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Adams afterwards American army attack battle began Boston British brought built called carried CHAPTER chief church claimed colonists colony command Congress Constitution Dutch early England English established excitement explored fight finally fire five flag force formed four France French gave George given governor hand held History hundred important independent Indians Island John killed king land lived marched Massachusetts meet miles never North officers once party passed peace person President Quakers reached region remained Representatives River sailed says seemed Senate sent separate settled settlement settlers ship side slavery slaves soldiers sometimes soon South taken term territory things thought thousand tion took town treaty tribes troops Union United vessels Virginia vote Washington whole wished York young
Page 318 - Neither party expected for the war the magnitude or the duration which it has already attained. Neither anticipated that the cause of the conflict might cease with, or even before, the conflict itself should cease. Each looked for an easier triumph, and a result less fundamental and astounding. Both read the same Bible, and pray to the same God ; and each invokes his aid against the other.
Page 303 - That, on the first day of January, in the year of our Lord one thousand eight hundred and sixty-three, all persons held as slaves within any State or designated part of a State, the people whereof shall then be in rebellion against the United States, shall be then, thenceforward, and forever, free...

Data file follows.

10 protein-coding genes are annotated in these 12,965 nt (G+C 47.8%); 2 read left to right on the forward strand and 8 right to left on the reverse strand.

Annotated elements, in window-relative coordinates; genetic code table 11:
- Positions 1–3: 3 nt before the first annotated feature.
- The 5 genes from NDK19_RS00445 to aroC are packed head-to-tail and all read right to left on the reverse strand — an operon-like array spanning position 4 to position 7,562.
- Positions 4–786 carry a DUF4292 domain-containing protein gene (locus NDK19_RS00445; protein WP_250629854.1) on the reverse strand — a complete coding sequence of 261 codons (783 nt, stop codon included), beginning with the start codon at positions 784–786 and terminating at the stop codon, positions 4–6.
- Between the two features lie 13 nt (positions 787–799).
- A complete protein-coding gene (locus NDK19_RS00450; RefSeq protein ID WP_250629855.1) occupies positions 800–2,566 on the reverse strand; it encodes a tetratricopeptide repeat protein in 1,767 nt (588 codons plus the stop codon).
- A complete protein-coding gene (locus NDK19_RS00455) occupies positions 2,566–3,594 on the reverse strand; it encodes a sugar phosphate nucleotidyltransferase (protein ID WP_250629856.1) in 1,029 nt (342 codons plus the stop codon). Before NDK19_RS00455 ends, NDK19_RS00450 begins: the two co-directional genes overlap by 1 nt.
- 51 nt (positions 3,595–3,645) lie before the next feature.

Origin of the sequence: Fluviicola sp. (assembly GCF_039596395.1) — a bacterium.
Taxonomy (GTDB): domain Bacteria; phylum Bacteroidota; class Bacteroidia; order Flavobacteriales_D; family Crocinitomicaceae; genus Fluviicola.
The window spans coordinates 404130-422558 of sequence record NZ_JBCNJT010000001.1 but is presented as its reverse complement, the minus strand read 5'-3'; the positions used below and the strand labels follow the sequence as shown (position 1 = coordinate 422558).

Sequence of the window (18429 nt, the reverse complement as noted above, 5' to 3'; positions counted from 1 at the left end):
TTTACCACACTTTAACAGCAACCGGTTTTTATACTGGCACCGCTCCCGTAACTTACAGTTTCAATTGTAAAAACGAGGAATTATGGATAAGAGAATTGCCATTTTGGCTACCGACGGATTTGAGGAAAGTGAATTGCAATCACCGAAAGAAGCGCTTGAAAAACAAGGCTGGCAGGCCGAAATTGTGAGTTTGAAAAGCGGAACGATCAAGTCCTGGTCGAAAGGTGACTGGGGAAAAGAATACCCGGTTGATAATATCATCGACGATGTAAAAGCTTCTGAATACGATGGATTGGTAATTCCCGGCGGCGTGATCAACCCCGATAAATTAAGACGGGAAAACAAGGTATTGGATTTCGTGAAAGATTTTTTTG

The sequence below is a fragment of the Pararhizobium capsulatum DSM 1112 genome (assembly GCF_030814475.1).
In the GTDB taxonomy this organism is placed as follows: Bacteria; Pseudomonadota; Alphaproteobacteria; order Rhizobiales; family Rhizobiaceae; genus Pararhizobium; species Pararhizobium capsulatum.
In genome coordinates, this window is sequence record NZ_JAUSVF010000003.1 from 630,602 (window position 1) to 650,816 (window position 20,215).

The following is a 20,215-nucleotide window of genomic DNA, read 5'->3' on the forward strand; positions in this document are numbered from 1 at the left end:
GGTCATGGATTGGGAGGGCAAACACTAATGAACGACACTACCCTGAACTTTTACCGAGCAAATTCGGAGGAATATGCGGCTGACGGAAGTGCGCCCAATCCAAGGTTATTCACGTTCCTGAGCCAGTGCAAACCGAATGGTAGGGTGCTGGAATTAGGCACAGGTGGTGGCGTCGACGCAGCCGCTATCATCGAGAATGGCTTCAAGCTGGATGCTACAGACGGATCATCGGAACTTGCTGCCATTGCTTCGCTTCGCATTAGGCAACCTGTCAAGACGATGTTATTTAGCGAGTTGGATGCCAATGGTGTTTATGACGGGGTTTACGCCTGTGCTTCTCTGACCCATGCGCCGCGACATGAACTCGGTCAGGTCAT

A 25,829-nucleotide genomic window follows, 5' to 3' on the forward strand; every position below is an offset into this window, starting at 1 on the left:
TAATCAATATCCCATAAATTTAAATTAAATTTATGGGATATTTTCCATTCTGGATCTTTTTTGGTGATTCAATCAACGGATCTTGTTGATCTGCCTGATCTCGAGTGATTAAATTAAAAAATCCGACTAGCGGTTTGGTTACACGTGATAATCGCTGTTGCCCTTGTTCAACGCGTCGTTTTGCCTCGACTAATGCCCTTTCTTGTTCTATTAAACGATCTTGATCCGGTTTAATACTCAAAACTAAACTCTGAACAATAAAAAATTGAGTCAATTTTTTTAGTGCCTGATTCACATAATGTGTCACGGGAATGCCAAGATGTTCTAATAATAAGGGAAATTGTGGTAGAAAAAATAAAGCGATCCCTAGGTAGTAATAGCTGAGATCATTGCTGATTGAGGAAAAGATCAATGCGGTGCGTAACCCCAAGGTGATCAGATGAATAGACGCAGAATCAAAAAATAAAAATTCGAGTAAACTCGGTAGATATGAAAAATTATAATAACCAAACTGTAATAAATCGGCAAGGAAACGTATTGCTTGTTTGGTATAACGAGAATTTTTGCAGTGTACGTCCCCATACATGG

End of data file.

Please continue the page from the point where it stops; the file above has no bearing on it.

Page 355 - Done in convention by the unanimous consent of the States present, the seventeenth day of September, in the year of our Lord one thousand seven hundred and eighty-seven, and of the independence of the United States of America the twelfth.
Page 164 - Caesar had his Brutus, Charles the First his Cromwell, and George the Third" — " Treason !" cried the speaker — " Treason, treason !" echoed from every part of the house.
Page 339 - He has refused, for a long time after such dissolutions, to cause others to be elected ; whereby the legislative powers, incapable of annihilation, have returned to the people at large, for their exercise; the State remaining, in the mean time, exposed to all the dangers of invasions from without, and convulsions within.
Page 313 - I beg to present you, as a Christmas gift, the city of Savannah, with one hundred and fifty heavy guns and plenty of ammunition, and also about twenty-five thousand bales of cotton.
Page 345 - Sect. 4. The times, places, and manner of holding elections for senators and representatives shall be prescribed in each state by the legislature thereof; but the Congress may at any time by law make or alter such regulations, except as to th.e places of choosing senators.
Page 340 - He has abdicated government here, by declaring us out of his protection, and waging war against us. He has plundered our seas, ravaged our coasts, burned our towns, and destroyed the lives of our people. He is, at this time, transporting large armies of foreign mercenaries to complete the works of death, desolation and tyranny already begun, with circumstances of cruelty and perfidy scarcely paralleled in the most barbarous ages, and totally unworthy the head of a civilized nation.
Page 118 - I thank God, there are no free schools nor printing, and I hope we shall not have these hundred years. For learning has brought disobedience and heresy, and sects into the world, and printing has divulged them, and libels against the best government. God keep us from both"!